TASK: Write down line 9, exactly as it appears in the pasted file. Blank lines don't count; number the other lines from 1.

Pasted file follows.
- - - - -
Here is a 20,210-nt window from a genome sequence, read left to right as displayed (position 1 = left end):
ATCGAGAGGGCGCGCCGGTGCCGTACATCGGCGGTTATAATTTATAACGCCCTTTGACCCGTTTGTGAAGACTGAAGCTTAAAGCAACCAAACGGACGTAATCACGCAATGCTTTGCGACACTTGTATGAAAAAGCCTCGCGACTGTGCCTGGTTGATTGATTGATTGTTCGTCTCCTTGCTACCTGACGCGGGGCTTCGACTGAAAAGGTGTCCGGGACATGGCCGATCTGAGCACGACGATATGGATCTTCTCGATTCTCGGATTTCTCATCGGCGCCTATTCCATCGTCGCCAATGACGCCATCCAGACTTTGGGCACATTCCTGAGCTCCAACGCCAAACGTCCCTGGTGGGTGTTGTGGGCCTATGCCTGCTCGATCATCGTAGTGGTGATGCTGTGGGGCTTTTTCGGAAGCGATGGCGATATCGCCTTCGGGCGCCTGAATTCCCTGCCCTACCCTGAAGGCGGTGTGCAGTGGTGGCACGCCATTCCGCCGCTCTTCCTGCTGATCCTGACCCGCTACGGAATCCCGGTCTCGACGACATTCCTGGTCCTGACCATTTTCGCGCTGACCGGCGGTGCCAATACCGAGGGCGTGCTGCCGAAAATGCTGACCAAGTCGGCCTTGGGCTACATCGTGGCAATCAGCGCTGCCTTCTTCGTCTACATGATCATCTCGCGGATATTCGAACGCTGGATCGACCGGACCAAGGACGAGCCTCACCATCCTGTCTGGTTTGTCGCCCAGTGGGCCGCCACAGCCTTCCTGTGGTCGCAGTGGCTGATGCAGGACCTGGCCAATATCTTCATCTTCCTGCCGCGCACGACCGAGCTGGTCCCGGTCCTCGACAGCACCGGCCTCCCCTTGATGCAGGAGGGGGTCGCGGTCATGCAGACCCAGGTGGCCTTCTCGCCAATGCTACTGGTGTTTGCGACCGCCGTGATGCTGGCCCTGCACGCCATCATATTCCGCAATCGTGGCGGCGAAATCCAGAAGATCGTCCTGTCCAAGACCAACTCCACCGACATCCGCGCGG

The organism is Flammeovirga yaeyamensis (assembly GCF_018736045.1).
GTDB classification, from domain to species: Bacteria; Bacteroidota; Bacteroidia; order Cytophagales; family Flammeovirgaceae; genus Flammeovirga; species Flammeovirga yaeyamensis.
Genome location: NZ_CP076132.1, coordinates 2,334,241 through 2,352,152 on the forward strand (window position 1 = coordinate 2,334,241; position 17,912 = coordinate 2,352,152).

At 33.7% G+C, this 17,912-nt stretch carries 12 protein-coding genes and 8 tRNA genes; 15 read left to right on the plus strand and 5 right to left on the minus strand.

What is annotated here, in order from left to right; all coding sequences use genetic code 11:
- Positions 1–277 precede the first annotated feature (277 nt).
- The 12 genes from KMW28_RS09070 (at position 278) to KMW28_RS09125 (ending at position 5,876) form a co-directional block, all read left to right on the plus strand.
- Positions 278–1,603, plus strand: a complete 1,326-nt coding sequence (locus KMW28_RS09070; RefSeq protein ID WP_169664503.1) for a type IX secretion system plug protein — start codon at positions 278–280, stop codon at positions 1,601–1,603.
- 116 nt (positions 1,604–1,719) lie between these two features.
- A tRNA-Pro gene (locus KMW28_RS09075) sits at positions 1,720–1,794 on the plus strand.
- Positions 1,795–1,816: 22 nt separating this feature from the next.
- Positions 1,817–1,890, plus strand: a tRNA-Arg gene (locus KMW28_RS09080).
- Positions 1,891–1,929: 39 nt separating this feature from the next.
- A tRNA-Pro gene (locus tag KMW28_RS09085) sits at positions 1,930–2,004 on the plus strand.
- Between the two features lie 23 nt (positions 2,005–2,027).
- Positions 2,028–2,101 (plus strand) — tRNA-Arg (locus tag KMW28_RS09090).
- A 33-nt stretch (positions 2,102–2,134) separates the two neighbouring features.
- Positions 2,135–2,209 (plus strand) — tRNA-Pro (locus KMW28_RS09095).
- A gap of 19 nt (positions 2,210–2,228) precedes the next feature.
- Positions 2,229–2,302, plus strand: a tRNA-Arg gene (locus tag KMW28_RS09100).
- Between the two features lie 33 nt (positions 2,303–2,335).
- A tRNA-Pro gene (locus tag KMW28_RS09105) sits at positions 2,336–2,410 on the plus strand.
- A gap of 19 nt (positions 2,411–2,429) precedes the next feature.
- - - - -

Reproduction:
- The 12 genes from KMW28_RS09070 (at position 278) to KMW28_RS09125 (ending at position 5,876) form a co-directional block, all read left to right on the plus strand.